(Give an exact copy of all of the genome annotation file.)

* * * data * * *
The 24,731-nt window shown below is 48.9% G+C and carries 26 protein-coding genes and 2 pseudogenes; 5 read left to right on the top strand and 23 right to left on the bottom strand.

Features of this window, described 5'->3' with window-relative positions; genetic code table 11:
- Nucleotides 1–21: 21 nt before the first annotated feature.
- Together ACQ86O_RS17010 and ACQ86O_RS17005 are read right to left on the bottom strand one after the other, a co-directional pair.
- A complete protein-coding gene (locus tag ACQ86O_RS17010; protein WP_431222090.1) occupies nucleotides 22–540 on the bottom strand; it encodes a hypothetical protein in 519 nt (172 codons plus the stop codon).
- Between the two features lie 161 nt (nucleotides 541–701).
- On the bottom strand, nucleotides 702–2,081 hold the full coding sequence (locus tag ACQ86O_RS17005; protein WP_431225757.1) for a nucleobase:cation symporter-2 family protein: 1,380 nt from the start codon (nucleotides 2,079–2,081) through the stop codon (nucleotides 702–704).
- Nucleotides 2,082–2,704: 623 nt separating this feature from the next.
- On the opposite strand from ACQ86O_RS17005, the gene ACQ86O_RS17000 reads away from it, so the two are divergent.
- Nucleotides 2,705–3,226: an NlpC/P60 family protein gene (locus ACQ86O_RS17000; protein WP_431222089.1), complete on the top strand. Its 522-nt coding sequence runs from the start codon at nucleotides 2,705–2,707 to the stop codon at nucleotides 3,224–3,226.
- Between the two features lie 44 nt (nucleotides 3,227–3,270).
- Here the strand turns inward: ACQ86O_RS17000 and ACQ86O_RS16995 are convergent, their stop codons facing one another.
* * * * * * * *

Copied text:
The 24,731-nt window shown below is 48.9% G+C and carries 26 protein-coding genes and 2 pseudogenes; 5 read left to right on the top strand and 23 right to left on the bottom strand.

Features of this window, described 5'->3' with window-relative positions; genetic code table 11:
- Nucleotides 1–21: 21 nt before the first annotated feature.
- Together ACQ86O_RS17010 and ACQ86O_RS17005 are read right to left on the bottom strand one after the other, a co-directional pair.
- A complete protein-coding gene (locus tag ACQ86O_RS17010; protein WP_431222090.1) occupies nucleotides 22–540 on the bottom strand; it encodes a hypothetical protein in 519 nt (172 codons plus the stop codon).
- Between the two features lie 161 nt (nucleotides 541–701).
- On the bottom strand, nucleotides 702–2,081 hold the full coding sequence (locus tag ACQ86O_RS17005; protein WP_431225757.1) for a nucleobase:cation symporter-2 family protein: 1,380 nt from the start codon (nucleotides 2,079–2,081) through the stop codon (nucleotides 702–704).
- Nucleotides 2,082–2,704: 623 nt separating this feature from the next.
- On the opposite strand from ACQ86O_RS17005, the gene ACQ86O_RS17000 reads away from it, so the two are divergent.
- Nucleotides 2,705–3,226: an NlpC/P60 family protein gene (locus ACQ86O_RS17000; protein WP_431222089.1), complete on the top strand. Its 522-nt coding sequence runs from the start codon at nucleotides 2,705–2,707 to the stop codon at nucleotides 3,224–3,226.
- Between the two features lie 44 nt (nucleotides 3,227–3,270).
- Here the strand turns inward: ACQ86O_RS17000 and ACQ86O_RS16995 are convergent, their stop codons facing one another.